Deep into Kansas City territory, Justin Herbert took a shotgun snap and focused Gerald Everett on the purpose line.

If you go to your local pharmacy or vaccination site, you’ll be getting a new type of COVID-19 shot these days. It’s a bivalent booster shoot

meaning it contains parts of the original COVID-19 variant and the omicron variant that’s grown dominant in 2022.

meaning it contains parts of the original COVID-19 variant and the omicron variant that’s grown dominant in 2022.

The new formulation is designed to give you better protection against the type of coronavirus circling now, but does a new type of vaccine mean it will feel different?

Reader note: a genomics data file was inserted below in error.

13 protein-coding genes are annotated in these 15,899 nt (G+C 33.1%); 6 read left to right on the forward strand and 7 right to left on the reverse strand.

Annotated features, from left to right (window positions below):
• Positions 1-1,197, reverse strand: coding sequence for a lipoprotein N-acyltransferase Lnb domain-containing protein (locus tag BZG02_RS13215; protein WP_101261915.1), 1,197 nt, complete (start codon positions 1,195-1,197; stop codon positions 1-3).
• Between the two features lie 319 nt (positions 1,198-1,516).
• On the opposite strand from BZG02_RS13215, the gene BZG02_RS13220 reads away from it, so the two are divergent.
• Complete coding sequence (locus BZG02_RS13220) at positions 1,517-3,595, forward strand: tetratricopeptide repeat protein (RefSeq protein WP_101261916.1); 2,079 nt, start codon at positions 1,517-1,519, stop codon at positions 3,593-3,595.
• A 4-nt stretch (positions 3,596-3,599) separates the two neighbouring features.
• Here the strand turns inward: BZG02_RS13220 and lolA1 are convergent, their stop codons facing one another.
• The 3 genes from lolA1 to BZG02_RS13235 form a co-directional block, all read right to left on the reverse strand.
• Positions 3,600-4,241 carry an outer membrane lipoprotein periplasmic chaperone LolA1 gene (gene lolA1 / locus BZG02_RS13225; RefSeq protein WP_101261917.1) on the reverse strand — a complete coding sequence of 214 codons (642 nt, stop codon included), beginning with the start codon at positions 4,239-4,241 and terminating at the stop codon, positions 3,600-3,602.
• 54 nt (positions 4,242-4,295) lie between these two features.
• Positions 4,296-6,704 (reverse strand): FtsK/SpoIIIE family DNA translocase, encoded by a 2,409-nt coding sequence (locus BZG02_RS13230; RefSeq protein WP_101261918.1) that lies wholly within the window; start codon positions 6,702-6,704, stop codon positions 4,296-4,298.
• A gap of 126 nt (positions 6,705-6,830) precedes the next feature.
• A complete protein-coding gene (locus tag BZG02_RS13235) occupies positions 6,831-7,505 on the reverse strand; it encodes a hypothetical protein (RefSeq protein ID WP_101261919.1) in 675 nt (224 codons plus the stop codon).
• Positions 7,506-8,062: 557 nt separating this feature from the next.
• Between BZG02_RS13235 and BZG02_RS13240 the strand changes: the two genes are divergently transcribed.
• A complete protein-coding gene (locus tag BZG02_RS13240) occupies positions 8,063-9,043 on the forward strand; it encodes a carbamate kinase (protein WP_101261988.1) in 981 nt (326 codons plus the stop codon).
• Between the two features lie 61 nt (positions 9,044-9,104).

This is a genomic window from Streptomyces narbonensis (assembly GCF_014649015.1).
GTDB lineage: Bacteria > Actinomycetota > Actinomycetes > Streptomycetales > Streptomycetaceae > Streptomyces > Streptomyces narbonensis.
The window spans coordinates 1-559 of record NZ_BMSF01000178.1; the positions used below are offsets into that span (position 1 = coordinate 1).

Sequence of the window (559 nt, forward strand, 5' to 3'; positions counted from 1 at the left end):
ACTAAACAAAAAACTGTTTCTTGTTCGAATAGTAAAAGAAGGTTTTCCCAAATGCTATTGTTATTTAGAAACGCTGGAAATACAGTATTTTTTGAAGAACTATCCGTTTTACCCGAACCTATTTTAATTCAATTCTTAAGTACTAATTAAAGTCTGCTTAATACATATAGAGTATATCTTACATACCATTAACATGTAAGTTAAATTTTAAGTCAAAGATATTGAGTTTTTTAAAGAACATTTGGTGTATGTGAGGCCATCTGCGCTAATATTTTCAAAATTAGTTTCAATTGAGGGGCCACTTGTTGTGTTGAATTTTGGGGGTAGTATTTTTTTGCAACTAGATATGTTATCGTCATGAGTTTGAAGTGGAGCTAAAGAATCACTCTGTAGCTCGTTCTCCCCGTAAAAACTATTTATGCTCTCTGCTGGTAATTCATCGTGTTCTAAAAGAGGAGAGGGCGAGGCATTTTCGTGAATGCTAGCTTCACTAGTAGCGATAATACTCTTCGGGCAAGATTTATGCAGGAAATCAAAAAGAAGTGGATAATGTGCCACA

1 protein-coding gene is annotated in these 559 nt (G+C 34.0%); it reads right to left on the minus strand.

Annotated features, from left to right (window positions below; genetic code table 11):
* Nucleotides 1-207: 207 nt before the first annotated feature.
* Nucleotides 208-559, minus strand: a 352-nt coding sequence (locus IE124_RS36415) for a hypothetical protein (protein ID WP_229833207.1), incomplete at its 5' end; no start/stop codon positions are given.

“All the side effects from the bivalent booster (in clinical trials) were very similar to what we saw with the regular booster and even going back to the initial vaccination,” said Andrew Pekosz

a virologist with the Johns Hopkins Bloomberg School of Public Health, in a recent media briefing.

“Most often it’s redness at the site of inoculation, some soreness, feeling tired for a day or two afterwards — all the same side effects we’re seeing at relatively the same rates with the bivalent booster.”

There’s no way to know if antibodies produced by an omicron-matched booster might last longer than a few months. But a booster is also supposed to strengthen immune system memory